tennis elbow pain glenohumeral internal rotation Physical Therapy 8 134 142. forearm pronation wrist and finger Lister GD Belsole RB and Kleinert HE 1979. With the more variable areas of flexion followed by glenohumeral The radial tunnel syndrome Journal ofHand. sensory response as well as the lesser abduction was found to be more Surgery 4A 52 59. difference in range of glenohumeral sensitive to the condition in terms of Maitland GD 1986 Vertebral Manipulation 5th. abduction it would seem that the test extensibility and pain response than ed London Butterworths. using wrist and finger extension may when the same test was applied with Maitland GD 1991 Peripheral Manipulation. not be as useful as that incorporating wrist and finger extension These 3rd ed London Butterworths. wrist and finger flexion in the findings support the need for routine Morrison DL 1981 Tennis elbow and radial. examination of the patient with tennis inclusion of examination of neural tunnel syndrome differential diagnosis and. elbow treatment Journal ofthe American Osteopathic. structures in patients with tennis elbow Association 80 823 826. Upton and McComas 1973 syndrome and highlight the need for Murray Leslie CF and Wright V 1976 Carpal. demonstrated that the peripheral nerve more research into this area tunnel syndrome humeral epicondylitis and. and its cervical nerve roots can present the cervical spine a study of clinical and. simultaneous sites of irritation In the References dimensional relations British MedicalJournal. present study comparable articular Bemhang AM 1979 The many causes of tennis 1 1439 1442. signs were not infrequently found in elbow New York State Journal of Medicine MurtaghJE 1988 Tennis elbow AustralianFamily. August 1363 1366 Physician 17 90 91,cervical joints 20 per cent and first rib. articulations 35 per cent which could Boyd HB and McLeod AC 1973 Tennis elbow Nirschl RP and Pettrone FA 1979 Tennis elbow. TheJournalofBone andJoint Surgery 55A 1183 The surgical treatmentoflateral epicondylitis. suggest another site of neural tissue 1187 Journal of Bone and Joint Surgery 61A 832. involvement Briggs CA and Elliot BG 1985 Lateral 839. The results of this preliminary study epicondylitis Areviewofstructures associated PecinaMM Krmpotic Nemanic and Markiewitz. indicate that adverse tension in the with tennis elbow Anatomia Clinica 7 149 AD 1991 Tunnel syndromes Boston CRC. neural system appears to have a role in, Butler D 1987 A concept of adverse mechanical Roles NC and Maudsley RH 1972 Radial tunnel. the pathology of the tennis elbow tension in the nervous system application to syndrome Resistant tennis elbow as a nerve. syndrome Whereas it was previously repetitive strain injury Proceedings of the entrapment Journal ofBone and Joint Surgery. considered that entrapment of the 5th Biennial MTAA Conference Melbourne 54B 499 508. radial nerve was the cause in about five pp 247 270. Spinner M 1968 The arcade of Frohse and its, per cent of resistant cases of tennis Butler D 1991 Mobilisation of the Nervous relationship to posterior interosseous nerve. elbow Werner 1979 the results of System Melbourne Churchill Livingstone paralysis Journal of Bone and Joint Surgery. this study suggest that the involvement Cyriax H 1936 The pathology and treatment of 50B 4 809 812. of neural tissue in this syndrome may tennis elbow JournalofBone andJoint Surgery Stoeckban R Vleeming A and Snijders CJ 1989. 18 921 940 Anatomy of the extensor carpi radialis brevis. be more prevalent Routine inclusion, Dimberg L 1987 The prevalence and causation muscle related to tennis elbow Clinical. of tests for neural structures is of tennis elbow in a population of workers in Biomechanics 4 210 212. recommended for patients with the an engineering industry Ergonomics 30 573 Sunderland S 1978 Nerves and Nerve Injuries. tennis elbow syndrome 579 2nd ed Edinburgh Churchill Livingstone. What is not apparent from the Elvey RL 1983 The need to test the brachial UhthoffHK and Sarkar K 1980 Are appraisal of. present data is whether neural tension plexus in painful shoulder and upper quarter tennis elbow Acta Orthopaedica Belgica 46 74. conditions Proceedings of Neck and Shoul 82, is a primary cause or an associated der Symposium MTAA Conference.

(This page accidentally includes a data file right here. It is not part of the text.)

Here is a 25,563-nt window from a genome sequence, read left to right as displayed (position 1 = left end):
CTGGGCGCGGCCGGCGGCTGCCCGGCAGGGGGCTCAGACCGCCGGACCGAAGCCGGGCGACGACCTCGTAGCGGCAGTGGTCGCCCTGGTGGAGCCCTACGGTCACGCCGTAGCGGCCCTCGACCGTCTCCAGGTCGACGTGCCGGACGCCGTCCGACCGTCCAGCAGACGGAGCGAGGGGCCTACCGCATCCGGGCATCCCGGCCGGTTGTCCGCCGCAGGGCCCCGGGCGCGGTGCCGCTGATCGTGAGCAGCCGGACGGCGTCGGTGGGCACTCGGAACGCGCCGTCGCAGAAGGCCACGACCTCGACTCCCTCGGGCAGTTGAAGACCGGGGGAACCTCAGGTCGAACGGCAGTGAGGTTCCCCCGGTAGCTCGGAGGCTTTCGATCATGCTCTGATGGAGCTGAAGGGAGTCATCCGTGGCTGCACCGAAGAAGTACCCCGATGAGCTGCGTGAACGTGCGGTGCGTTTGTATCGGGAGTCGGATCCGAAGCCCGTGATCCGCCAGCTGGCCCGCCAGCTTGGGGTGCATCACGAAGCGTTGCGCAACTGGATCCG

problem in the often multistructural Upton ARM and McComas A 1973 The double. Brisbane pp 39 52,crush in nerve entrapment syndromes Lancet. pathology of tennis elbow These Garden RS 1961 Tennis elbow Journal of Bone 2 359 362. results would justify further study of and Joint Surgery 43B 100 1 06. Werner C 1979 Lateral elbow pain and posterior, neural tissue involvement in tennis Kendal1FandM rearyE l98 3 MusclesTesting interosseous nerve entrapment Acta. elbow and its possible role in and Function lid ed Baltimore WIlliams Orthopaedica ca1ldinavicQ Supplementum. symptomology and WIlkins 174 1 62, Kivi P 1982 The etiology andconservat iv e Yaxley GA anrl ull GA 1991 A modified upper. Conclusion,treatment of humeral epicondylitis,ScandinavianJournalofRehabiiitationMedicine. limb tension test aninvestigationofresponses,in normal s bjects A uwalian Journal of.
This preliminary study of 20 patients 15 37 41 Physiotherapy 37 143 152. investigated the association between Kivi P 1984 Rheumatic disorders of the upper. adverse tension in the nervous system limb ociated with tepetitiveoccupationa. tasks in Finlandin 1975 1979 Scandinavian, and the syndrome of tennis elb w A Jrmrnalo Rheumatology 13 101 107.